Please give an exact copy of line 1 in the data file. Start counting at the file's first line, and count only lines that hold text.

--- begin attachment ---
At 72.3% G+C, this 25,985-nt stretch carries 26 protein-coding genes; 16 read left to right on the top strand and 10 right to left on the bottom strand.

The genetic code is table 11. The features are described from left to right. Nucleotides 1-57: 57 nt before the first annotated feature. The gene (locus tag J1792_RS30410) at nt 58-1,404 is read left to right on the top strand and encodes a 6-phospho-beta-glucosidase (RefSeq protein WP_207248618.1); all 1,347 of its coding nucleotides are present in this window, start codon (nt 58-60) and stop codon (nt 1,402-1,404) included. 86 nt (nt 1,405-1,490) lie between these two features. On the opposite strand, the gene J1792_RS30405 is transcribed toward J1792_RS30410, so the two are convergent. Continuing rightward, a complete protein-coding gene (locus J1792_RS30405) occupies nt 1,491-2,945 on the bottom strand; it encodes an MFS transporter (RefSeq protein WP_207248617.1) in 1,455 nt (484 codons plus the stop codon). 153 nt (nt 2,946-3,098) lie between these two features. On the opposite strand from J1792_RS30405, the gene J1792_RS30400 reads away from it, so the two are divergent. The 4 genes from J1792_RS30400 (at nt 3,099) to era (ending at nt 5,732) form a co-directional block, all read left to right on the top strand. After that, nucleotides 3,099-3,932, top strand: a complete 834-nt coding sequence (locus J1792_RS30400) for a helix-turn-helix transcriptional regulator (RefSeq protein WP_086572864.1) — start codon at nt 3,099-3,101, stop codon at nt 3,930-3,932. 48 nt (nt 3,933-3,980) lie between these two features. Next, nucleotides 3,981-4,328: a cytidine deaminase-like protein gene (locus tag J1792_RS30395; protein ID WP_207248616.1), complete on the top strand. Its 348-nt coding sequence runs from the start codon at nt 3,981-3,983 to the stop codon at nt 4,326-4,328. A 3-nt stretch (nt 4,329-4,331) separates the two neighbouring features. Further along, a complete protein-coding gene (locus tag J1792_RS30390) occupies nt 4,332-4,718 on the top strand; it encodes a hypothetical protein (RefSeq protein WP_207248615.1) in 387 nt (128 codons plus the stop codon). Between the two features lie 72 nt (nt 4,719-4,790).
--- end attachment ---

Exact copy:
At 72.3% G+C, this 25,985-nt stretch carries 26 protein-coding genes; 16 read left to right on the top strand and 10 right to left on the bottom strand.